Monthly Archives: November 2010

Blogging Live!

Technology is wonderful when it works..

Here I am on the farm writing up the restoration work (almost) as I’m doing it. I’ve got my laptop wirelessly logged into the internet, and the photo card from my camera inserted to down load the photos I took just moments ago.

So what have I been doing this weekend>

Mainly the things that I’ve been putting off as too boring. Like fitting the fuel pipe brackets  (5 of them) and fitting the drainage pipes for the sunroof, and fitting the little brackety thing for the r4ear view mirror.

I have also been offering up the new aluminium sun roof box that we had made as the old steel one was rotten..

The problem with the sunroof is that it does not feature in either the workshop manual or parts book, so I’m havine to rely on examining the old and very horrid rusty one to work out how it works.

The engine is looking good – a couple of little problems solved themselves by taking bits off the spare engine, (the sump and cam shaft.)

A big and very pleasant surprise was to see a very old and close friend who dropped by for tea and dinner. I haveen’t seen Clive for some years yet it was as if 20 years hadn’t gone by.

Now, some photos:

:tappet holder

A piece of decking with holes drilled in makes a splendid tappet holder

The rear view mirror

I can see behind me…

sunroof box

Lining up the new sunnroof box

fuel line bracket

Fuelpipe bracket

sunroof drain

Sunroof drain pipe

London to Brighton

Our friends Carol and John from Hayling Island came to stay this weekend.

We all got up at obscenely early hour this morning to troll over to the A23 to watch the jalopies go past. Great fun – we saw them all from first to last – then came home for coffee and croisants.






Political balls

In the States, the elections for State Governors are called ‘gubernatorial elections’  from the Latin gubenare – to govern.

The small muscle that holds the testicle to the bottom of the scrotum is called the Gubernaculum.. Amazing what I can remember from first year anatomy!

In place of news

Yesterday the NUJ strike shut down the BBC radio 4 Today programme and I was forced to listen to a sports report about the benefits of an ice bath after rugger matches.

One of the debaters proudly claimed “It’s no different than in Turkey or Morocco, when you jump into a cold bath in the Hamas (sic)” Oh what would John Humphries have had to say!.

A touch of spice

My mother is still very ill following her collapse nearly a month ago, but is stable and now hooked up to a ventilator at home.

We were very hesitant about going off for the half term to Bali – but Mother and sisters insisted we should still go – and we’re glad we did.

When Stephanie first said she wanted to go to Bali I was horror struck. I had images of Club Med type resorts and hordes of tourists, but in fact there is a whole other side to the island.

We stayed a few days in a charming little hotel outside Ubud called the Alam Indah, and then a few days on the north coast at a little place called the Villa Agung.

The Alum Indah was really super – I long ago decided that I would avoid staying in big 5 star chain hotels. There are just so many small independent hotels which are comfortable, the service is excellent and they treat you as a person – I hate the obsequious service you get in the bigger hotels just because that’s what they’re paid for, And above all I would rather put my money into a local community than into the pockets of a global conglomerate.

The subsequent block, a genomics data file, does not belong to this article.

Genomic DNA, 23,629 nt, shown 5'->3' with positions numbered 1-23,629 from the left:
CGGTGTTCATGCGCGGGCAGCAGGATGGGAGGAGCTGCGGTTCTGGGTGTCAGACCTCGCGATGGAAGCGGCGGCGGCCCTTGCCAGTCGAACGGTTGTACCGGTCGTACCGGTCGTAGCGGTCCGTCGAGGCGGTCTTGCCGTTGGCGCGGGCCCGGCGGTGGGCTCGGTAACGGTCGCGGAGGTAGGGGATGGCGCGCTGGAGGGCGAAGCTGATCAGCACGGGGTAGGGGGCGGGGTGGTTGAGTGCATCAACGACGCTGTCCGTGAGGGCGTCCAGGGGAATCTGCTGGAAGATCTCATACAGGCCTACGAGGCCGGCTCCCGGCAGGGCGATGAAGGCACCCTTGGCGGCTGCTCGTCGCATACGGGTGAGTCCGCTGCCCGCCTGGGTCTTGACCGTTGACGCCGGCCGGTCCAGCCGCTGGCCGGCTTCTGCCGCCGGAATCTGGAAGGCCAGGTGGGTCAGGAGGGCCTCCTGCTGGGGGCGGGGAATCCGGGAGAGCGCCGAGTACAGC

Stephanie in paradise

The balcony of our room at the Alum Indah

You also tend to meet much more interesting people at the smaller more intimate hotels.

The Villa Agung is run by a retired American businessman and his wife – or rather it’s run by Sandy, while Gus ‘entertains’ the guests – tasks they both do admirably well! Both hotels we found through Trip advisor and would happily go back to them again.

At the Agung I met a fascinating fellow called Dick Tinsley – author of ‘Developing Smallholder Agriculture – A GLOBAL PERSPECTIVE.’ He had some really interesting ideas about global poverty and the economics of calories. His website makes interesting reading.


But of course you couldn’t keep me away from the local classic cars – I saw far more than i was able to photograph, but here are a few:

Balinese banger 1

Toyota Landcruiser


Austin - MG

Interestingly this MG had an Austin badge on the back.

Bali banger and J-tin


Bike with bling

Havana club cruiser

Cowboy electrics

The street lighting had interesting wiring!




Unlike our usual educational tours this trip was just for a bit of relaxation – so Stephanie did a Batik class and I did some wood carving. We did lots of walking and wildlife watching.


We went out early one morning in an out-rigged pirogue and saw masses of dolphins, and the following day I went for a couple of dives with a local shop called Spice dive – Very enjoyable reef dives, but on the second the weather blew up while we were down, which made boarding the dive boat rather interesting

Dive buddy Luxman

Rough weather

And on the last day a little pampering with a massage, manicure and pedicure…


The wrath of the Gods

Indonesia is predominantly Hindu – so there are temples and shrines everywhere, and every other day is a colourful festival to one of the many deities.

I’m not sure how the Gods felt about us though. While we were there Mt Merapi erupted on Java – killing scores of people, a tsunami hit Sumatra, a bolt of lightening hit our beach hotel on the day we arrived and two lorries and a car had accidents outside on three seperate occasions, the anchor rope on our dive boat snapped just as we were coming up underneath it, and we flew there and back on Qatar Airways via Doha – if the Gods had wanted to get us – they had plenty of chances…!